Multiprocessing: It is the same as multitasking, however in multiprocessing more than one CPUs are involved. On the other hand, one CPU is involved in multitasking.

Parallel Processing: It refers to the utilization of multiple CPUs in a single computer system.

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Creating a thread in Java

There are two ways to create a thread in Java:

1) By extending Thread class.

2) By implementing the Runnable interface.

Before we begin with the programs(code) of creating threads, let’s have a look at these methods of Thread class. We have used few of these methods in the example below.

getName(): It is used for Obtaining a thread’s name

getPriority(): Obtain a thread’s priority

isAlive(): Determine if a thread is still running

join(): Wait for a thread to terminate

run(): Entry point for the thread

sleep(): suspend a thread for a period of time

start(): start a thread by calling its run() method

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Method 1: Thread creation by extending Thread class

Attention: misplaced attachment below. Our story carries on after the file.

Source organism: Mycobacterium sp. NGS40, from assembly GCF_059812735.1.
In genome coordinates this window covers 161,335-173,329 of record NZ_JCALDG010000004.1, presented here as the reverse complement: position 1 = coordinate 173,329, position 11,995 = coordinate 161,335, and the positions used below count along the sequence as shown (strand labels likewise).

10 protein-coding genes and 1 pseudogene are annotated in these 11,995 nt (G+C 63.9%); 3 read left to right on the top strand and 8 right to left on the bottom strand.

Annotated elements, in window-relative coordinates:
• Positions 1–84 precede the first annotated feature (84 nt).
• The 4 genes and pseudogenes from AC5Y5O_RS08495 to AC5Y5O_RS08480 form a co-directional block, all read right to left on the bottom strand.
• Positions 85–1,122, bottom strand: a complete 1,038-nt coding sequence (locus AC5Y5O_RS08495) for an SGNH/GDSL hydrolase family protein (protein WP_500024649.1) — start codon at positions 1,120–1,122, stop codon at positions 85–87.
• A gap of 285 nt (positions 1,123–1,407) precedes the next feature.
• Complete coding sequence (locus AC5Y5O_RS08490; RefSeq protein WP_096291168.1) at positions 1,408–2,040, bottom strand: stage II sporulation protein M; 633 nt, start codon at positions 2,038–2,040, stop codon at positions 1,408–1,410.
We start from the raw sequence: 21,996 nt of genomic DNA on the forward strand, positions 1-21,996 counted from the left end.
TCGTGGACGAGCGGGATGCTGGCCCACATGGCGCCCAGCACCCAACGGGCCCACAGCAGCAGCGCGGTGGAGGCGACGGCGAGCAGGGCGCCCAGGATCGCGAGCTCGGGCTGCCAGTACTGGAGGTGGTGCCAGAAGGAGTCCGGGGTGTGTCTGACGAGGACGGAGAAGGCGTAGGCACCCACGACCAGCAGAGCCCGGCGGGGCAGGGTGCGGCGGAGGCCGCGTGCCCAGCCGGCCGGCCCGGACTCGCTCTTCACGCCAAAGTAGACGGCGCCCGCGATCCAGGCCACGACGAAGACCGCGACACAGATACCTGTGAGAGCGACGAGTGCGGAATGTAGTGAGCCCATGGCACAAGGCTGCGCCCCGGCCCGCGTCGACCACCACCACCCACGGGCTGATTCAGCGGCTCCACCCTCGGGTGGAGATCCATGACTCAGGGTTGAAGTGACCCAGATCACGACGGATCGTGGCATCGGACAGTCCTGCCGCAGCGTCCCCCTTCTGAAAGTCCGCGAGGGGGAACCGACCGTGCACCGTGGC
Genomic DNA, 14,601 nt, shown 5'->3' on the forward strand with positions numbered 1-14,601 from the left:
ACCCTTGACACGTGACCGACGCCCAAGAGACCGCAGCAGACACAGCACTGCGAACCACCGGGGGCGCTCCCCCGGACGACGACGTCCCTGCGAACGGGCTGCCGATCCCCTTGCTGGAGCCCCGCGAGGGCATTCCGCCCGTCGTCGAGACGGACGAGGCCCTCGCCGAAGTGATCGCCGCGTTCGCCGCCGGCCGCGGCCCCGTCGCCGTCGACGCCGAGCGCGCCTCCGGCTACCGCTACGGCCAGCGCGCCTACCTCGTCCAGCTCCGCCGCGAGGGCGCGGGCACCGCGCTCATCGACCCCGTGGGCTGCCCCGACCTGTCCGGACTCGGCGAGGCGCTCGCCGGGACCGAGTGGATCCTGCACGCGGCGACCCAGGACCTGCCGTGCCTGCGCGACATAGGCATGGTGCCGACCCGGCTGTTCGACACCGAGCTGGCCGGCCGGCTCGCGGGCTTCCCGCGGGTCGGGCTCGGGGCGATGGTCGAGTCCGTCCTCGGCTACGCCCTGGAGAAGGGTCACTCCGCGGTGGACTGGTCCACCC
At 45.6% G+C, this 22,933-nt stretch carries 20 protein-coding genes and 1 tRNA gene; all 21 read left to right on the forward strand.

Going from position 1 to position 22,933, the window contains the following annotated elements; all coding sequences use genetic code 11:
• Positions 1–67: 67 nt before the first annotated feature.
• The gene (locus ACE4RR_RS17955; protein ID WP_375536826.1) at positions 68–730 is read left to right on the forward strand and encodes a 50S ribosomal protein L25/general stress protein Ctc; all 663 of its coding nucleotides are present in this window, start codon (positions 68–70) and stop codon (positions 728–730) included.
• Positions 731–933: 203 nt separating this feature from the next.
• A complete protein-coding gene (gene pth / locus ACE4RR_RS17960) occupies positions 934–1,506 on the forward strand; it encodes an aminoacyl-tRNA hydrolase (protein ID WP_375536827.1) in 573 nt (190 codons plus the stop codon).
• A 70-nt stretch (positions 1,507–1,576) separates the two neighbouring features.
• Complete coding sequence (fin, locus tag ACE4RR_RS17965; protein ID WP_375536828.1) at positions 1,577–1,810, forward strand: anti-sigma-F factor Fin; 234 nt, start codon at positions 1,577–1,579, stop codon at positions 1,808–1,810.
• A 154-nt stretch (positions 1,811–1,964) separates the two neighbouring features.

Example 1:

 Output:

My thread is in running state.

Method 2: Thread creation by implementing Runnable Interface

A Simple Example

 Output:

My thread is in running state.

Thread priorities

  • Thread priorities are the integers which decide how one thread should be treated with respect to the others.
  • Thread priority decides when to switch from one running thread to another, process is called context switching
  • A thread can voluntarily release control and the highest priority thread that is ready to run is given the CPU.
  • A thread can be preempted by a higher priority thread no matter what the lower priority thread is doing. Whenever a higher priority thread wants to run it does.
  • To set the priority of the thread setPriority() method is used which is a method of the class Thread Class.
  • In place of defining the priority in integers, we can use MIN_PRIORITY, NORM_PRIORITY, or MAX_PRIORITY.

Methods: isAlive() and join()

  • In all the practical situations main thread should finish last else other threads which have spawned from the main thread will also finish.
  • To know whether the thread has finished we can call isAlive() on the thread which returns true if the thread is not finished.